At the University of Michigan, Hubbard began running track, dominating events such as the 100m dash and the long jump. Right before being recruited to the USA Olympic team, Hubbard helped the University of Michigan win the 1924 Big Ten championships in the 100m dash, running a time of 9.8 secs, and jumping an incredible 24 ft 10¾ in in the long jump, beating Edward Gourdin, who was the world record holder at the time. The feat established Hubbard as one of the best jumpers in the world. In Paris later that year, Hubbard showed the same skill, jumping 24 ft 5 ½ in to win the Olympic Gold Medal in the long jump, making him the first black individual gold medalist. Hubbard encouraged integration in track & field sports. Today the world record for the long jump is set a 29 ft 4 ¼ in in 1991 by Mike Powell, a black American born and raised Philadelphia.
Although Hubbard’s track career only lasted until he graduated college, he continued making strides, jumping a marvelous 25 ft 10 ⅜ in his senior year and tying the world record for the 100m dash at 9.6 seconds. After graduating with honors in 1927, Hubbard worked for the Department of Colored Work for the Cincinnati Public Recreation Commission, before moving on to work for a public housing project and later the Federal Housing Authority, helping impoverished people gain access to housing. But even though Hubbard chose to focus on social work, the competitive spirit in him continued through his participation bowling. In the 1950s, Hubbard served as the President of the National Negro Bowling Association, later renamed the National Bowling Association (NBA) to encourage integrating African-Americans into bowling. Additionally, he founded a professional baseball team, the Cincinnati Tigers, which played in the Negro American League.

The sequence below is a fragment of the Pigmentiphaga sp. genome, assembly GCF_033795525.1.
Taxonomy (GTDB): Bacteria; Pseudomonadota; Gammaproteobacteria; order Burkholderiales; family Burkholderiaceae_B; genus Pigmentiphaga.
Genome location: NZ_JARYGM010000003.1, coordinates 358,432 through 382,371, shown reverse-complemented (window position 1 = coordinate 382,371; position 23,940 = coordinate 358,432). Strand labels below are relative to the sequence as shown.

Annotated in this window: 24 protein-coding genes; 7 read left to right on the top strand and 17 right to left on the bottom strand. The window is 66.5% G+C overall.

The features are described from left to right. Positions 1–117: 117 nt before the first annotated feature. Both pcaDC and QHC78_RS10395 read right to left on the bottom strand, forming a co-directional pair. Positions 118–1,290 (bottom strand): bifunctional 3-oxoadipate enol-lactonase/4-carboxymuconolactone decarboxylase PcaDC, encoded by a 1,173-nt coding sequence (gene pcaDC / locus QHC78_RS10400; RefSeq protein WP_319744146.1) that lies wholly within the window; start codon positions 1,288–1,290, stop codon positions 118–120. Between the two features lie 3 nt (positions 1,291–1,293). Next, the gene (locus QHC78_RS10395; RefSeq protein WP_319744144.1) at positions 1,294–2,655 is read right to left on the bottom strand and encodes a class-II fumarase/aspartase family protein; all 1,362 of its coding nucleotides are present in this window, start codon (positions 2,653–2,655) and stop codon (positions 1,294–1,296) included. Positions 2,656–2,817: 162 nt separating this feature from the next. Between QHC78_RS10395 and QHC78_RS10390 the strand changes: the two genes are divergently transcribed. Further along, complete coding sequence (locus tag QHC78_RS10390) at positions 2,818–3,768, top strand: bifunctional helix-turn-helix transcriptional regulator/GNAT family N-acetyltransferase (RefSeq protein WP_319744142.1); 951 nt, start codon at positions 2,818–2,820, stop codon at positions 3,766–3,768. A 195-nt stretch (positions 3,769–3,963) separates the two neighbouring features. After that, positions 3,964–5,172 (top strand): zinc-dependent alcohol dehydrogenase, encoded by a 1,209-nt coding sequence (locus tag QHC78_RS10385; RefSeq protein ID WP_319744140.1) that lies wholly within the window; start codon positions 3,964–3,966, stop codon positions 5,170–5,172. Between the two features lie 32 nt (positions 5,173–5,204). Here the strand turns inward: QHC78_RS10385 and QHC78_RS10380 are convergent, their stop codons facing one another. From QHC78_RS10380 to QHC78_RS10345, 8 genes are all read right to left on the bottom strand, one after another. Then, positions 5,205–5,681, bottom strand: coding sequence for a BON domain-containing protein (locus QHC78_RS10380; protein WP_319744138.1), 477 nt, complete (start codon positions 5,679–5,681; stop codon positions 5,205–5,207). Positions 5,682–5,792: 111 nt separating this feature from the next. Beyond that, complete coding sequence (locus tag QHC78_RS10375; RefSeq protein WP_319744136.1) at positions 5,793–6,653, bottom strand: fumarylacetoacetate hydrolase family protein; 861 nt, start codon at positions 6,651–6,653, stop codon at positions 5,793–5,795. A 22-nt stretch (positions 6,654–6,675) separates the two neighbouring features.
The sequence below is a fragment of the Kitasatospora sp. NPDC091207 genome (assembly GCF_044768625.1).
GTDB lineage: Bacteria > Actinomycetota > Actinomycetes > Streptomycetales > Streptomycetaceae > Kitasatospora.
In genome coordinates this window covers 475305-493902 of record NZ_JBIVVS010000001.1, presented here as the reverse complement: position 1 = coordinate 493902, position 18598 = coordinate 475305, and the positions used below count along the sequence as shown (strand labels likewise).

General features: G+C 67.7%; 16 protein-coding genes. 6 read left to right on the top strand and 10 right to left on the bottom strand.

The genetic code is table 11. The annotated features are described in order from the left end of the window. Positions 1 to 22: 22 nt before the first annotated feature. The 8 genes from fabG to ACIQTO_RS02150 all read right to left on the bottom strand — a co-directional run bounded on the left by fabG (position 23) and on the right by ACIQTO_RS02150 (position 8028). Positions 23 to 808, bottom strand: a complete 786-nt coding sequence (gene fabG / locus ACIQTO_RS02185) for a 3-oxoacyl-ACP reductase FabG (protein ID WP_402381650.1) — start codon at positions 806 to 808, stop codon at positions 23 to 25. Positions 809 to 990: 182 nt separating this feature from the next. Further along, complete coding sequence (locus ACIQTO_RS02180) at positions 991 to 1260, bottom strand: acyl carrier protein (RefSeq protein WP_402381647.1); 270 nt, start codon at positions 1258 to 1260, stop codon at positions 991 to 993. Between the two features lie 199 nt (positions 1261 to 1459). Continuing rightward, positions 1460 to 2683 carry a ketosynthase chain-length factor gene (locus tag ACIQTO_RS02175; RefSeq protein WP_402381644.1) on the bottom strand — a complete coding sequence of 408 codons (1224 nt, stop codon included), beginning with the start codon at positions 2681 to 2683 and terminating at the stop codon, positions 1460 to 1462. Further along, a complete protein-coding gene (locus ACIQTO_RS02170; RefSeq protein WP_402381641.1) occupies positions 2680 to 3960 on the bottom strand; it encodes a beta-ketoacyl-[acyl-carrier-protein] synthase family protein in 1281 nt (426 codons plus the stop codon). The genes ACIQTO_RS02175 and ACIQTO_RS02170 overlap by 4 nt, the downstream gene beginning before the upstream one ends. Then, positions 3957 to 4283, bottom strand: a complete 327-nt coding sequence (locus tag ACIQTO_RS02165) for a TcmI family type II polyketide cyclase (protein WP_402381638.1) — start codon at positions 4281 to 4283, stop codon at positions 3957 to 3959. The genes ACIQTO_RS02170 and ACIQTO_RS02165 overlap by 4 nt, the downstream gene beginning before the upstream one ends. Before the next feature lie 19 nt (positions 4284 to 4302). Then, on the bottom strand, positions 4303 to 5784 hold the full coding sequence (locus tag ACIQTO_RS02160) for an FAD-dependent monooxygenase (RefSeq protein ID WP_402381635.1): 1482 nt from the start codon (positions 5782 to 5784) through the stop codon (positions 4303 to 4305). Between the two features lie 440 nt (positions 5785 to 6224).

Arthur Ashe mentions Hubbard in a Hard Road to Glory, his history of African-Americans in sports, stating that “William DeHart Hubbard, the NBA president in the 1950s and the first black gold medalist in the long jump in the 1924 Olympic Games, said the NBA provided a point of entry into the ABC for blacks,” a testament to just how vigorously Hubbard worked to integrate sports.
Hubbard was inducted into the National Track Hall of Fame shortly after his death in 1957 and remains in the University of Michigan’s Hall of Honor, which recognizes people who made significant contributions to athletics, enhancing the reputation of the University. In Hubbard’s honor, the William DeHart Hubbard Scholarship Fund now exists to help students of color attend the University of Michigan.